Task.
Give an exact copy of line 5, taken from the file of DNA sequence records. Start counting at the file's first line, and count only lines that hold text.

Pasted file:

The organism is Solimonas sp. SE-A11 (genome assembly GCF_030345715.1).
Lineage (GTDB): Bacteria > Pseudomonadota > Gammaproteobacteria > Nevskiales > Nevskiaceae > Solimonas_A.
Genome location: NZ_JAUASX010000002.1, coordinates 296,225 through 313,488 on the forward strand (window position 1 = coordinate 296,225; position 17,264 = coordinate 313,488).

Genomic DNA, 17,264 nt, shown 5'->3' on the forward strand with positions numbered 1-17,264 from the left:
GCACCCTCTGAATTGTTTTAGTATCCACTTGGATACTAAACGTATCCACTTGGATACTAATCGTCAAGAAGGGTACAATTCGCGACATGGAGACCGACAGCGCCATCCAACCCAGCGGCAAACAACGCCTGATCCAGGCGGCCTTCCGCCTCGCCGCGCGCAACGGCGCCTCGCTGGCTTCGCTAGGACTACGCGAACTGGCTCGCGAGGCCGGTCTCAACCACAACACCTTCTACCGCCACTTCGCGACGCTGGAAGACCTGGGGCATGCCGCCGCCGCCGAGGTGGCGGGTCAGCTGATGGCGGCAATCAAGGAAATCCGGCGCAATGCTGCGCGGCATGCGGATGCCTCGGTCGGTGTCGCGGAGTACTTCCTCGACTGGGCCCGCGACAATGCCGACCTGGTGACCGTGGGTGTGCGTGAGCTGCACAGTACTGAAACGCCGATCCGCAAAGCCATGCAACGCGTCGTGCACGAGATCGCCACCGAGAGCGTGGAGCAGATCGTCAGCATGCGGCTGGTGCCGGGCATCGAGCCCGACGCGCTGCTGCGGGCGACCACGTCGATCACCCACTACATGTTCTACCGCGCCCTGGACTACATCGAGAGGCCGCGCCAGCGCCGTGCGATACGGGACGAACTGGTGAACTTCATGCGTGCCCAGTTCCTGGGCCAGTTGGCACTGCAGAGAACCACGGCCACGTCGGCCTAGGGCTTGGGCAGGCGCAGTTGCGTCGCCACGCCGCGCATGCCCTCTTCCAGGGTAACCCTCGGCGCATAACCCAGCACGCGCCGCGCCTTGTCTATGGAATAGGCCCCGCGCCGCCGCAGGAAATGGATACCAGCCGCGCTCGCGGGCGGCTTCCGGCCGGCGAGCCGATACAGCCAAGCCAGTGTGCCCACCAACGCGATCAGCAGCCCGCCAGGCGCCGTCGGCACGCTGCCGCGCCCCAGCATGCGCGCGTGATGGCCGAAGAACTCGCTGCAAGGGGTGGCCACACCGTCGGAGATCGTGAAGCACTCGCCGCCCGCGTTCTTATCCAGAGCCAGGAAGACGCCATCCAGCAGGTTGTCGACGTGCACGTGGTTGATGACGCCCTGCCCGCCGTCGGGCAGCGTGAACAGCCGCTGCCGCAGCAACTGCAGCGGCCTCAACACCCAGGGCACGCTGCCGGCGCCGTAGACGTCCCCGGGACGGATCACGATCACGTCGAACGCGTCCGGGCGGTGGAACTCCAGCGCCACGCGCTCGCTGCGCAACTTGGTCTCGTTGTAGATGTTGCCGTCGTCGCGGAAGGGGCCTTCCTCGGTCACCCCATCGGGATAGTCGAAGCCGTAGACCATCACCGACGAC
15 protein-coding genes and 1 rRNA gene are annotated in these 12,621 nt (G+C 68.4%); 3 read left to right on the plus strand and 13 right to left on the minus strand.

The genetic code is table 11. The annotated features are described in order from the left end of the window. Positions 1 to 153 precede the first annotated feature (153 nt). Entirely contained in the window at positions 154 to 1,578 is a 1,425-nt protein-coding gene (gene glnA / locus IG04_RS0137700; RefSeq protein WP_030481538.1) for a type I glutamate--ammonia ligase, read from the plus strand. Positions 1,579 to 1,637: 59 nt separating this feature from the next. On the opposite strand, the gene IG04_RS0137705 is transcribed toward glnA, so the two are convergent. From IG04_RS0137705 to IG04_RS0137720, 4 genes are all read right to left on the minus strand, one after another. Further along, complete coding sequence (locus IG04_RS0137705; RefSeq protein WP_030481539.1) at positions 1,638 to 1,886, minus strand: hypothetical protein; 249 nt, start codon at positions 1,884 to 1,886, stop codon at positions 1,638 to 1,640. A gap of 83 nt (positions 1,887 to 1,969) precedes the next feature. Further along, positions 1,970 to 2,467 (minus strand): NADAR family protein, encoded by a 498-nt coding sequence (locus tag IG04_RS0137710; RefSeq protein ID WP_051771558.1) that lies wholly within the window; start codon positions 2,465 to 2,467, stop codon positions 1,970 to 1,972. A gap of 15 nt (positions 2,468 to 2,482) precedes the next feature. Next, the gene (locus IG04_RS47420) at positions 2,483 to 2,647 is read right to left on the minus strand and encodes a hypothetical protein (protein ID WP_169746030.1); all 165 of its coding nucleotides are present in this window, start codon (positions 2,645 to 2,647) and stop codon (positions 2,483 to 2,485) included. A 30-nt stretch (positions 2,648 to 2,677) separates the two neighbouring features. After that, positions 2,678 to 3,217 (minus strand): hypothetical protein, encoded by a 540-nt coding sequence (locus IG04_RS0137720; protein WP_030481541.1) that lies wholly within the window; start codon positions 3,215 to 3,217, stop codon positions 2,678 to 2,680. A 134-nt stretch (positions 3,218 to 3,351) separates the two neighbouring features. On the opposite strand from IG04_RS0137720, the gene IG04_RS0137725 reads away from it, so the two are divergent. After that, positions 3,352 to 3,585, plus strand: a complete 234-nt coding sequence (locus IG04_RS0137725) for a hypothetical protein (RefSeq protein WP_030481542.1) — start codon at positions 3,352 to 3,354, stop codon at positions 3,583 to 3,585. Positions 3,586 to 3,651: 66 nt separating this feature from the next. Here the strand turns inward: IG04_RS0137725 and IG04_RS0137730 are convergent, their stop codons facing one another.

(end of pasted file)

GCACCCTCTGAATTGTTTTAGTATCCACTTGGATACTAAACGTATCCACTTGGATACTAATCGTCAAGAAGGGTACAATTCGCGACATGGAGACCGACAGCGCCATCCAACCCAGCGGCAAACAACGCCTGATCCAGGCGGCCTTCCGCCTCGCCGCGCGCAACGGCGCCTCGCTGGCTTCGCTAGGACTACGCGAACTGGCTCGCGAGGCCGGTCTCAACCACAACACCTTCTACCGCCACTTCGCGACGCTGGAAGACCTGGGGCATGCCGCCGCCGCCGAGGTGGCGGGTCAGCTGATGGCGGCAATCAAGGAAATCCGGCGCAATGCTGCGCGGCATGCGGATGCCTCGGTCGGTGTCGCGGAGTACTTCCTCGACTGGGCCCGCGACAATGCCGACCTGGTGACCGTGGGTGTGCGTGAGCTGCACAGTACTGAAACGCCGATCCGCAAAGCCATGCAACGCGTCGTGCACGAGATCGCCACCGAGAGCGTGGAGCAGATCGTCAGCATGCGGCTGGTGCCGGGCATCGAGCCCGACGCGCTGCTGCGGGCGACCACGTCGATCACCCACTACATGTTCTACCGCGCCCTGGACTACATCGAGAGGCCGCGCCAGCGCCGTGCGATACGGGACGAACTGGTGAACTTCATGCGTGCCCAGTTCCTGGGCCAGTTGGCACTGCAGAGAACCACGGCCACGTCGGCCTAGGGCTTGGGCAGGCGCAGTTGCGTCGCCACGCCGCGCATGCCCTCTTCCAGGGTAACCCTCGGCGCATAACCCAGCACGCGCCGCGCCTTGTCTATGGAATAGGCCCCGCGCCGCCGCAGGAAATGGATACCAGCCGCGCTCGCGGGCGGCTTCCGGCCGGCGAGCCGATACAGCCAAGCCAGTGTGCCCACCAACGCGATCAGCAGCCCGCCAGGCGCCGTCGGCACGCTGCCGCGCCCCAGCATGCGCGCGTGATGGCCGAAGAACTCGCTGCAAGGGGTGGCCACACCGTCGGAGATCGTGAAGCACTCGCCGCCCGCGTTCTTATCCAGAGCCAGGAAGACGCCATCCAGCAGGTTGTCGACGTGCACGTGGTTGATGACGCCCTGCCCGCCGTCGGGCAGCGTGAACAGCCGCTGCCGCAGCAACTGCAGCGGCCTCAACACCCAGGGCACGCTGCCGGCGCCGTAGACGTCCCCGGGACGGATCACGATCACGTCGAACGCGTCCGGGCGGTGGAACTCCAGCGCCACGCGCTCGCTGCGCAACTTGGTCTCGTTGTAGATGTTGCCGTCGTCGCGGAAGGGGCCTTCCTCGGTCACCCCATCGGGATAGTCGAAGCCGTAGACCATCACCGACGAC